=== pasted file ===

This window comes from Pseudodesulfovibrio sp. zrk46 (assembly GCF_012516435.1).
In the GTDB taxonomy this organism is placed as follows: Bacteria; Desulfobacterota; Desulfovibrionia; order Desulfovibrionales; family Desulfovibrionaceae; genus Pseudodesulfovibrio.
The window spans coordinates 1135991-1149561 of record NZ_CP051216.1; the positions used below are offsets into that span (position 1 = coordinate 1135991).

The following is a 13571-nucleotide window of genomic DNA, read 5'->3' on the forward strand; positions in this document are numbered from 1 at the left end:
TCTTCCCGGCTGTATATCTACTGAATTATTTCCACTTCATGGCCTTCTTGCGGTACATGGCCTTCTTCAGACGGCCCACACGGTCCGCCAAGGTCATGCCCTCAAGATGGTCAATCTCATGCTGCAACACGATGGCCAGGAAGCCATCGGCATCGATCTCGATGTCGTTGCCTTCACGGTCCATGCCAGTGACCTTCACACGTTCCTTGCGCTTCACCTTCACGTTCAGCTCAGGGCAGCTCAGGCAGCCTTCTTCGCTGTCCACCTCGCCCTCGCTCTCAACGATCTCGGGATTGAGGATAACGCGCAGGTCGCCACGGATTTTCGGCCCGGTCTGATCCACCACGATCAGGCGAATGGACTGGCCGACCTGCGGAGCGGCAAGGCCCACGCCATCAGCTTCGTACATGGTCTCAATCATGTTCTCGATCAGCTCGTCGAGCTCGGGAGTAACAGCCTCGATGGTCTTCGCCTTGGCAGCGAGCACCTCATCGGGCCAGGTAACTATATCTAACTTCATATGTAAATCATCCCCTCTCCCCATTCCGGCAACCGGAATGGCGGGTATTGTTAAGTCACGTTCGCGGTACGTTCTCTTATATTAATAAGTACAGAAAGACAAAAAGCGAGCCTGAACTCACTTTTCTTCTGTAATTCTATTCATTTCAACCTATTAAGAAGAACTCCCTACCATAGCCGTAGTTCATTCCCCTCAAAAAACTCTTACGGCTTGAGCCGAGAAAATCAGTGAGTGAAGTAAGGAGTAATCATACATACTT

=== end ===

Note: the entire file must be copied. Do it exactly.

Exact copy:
This window comes from Pseudodesulfovibrio sp. zrk46 (assembly GCF_012516435.1).
In the GTDB taxonomy this organism is placed as follows: Bacteria; Desulfobacterota; Desulfovibrionia; order Desulfovibrionales; family Desulfovibrionaceae; genus Pseudodesulfovibrio.
The window spans coordinates 1135991-1149561 of record NZ_CP051216.1; the positions used below are offsets into that span (position 1 = coordinate 1135991).

The following is a 13571-nucleotide window of genomic DNA, read 5'->3' on the forward strand; positions in this document are numbered from 1 at the left end:
TCTTCCCGGCTGTATATCTACTGAATTATTTCCACTTCATGGCCTTCTTGCGGTACATGGCCTTCTTCAGACGGCCCACACGGTCCGCCAAGGTCATGCCCTCAAGATGGTCAATCTCATGCTGCAACACGATGGCCAGGAAGCCATCGGCATCGATCTCGATGTCGTTGCCTTCACGGTCCATGCCAGTGACCTTCACACGTTCCTTGCGCTTCACCTTCACGTTCAGCTCAGGGCAGCTCAGGCAGCCTTCTTCGCTGTCCACCTCGCCCTCGCTCTCAACGATCTCGGGATTGAGGATAACGCGCAGGTCGCCACGGATTTTCGGCCCGGTCTGATCCACCACGATCAGGCGAATGGACTGGCCGACCTGCGGAGCGGCAAGGCCCACGCCATCAGCTTCGTACATGGTCTCAATCATGTTCTCGATCAGCTCGTCGAGCTCGGGAGTAACAGCCTCGATGGTCTTCGCCTTGGCAGCGAGCACCTCATCGGGCCAGGTAACTATATCTAACTTCATATGTAAATCATCCCCTCTCCCCATTCCGGCAACCGGAATGGCGGGTATTGTTAAGTCACGTTCGCGGTACGTTCTCTTATATTAATAAGTACAGAAAGACAAAAAGCGAGCCTGAACTCACTTTTCTTCTGTAATTCTATTCATTTCAACCTATTAAGAAGAACTCCCTACCATAGCCGTAGTTCATTCCCCTCAAAAAACTCTTACGGCTTGAGCCGAGAAAATCAGTGAGTGAAGTAAGGAGTAATCATACATACTT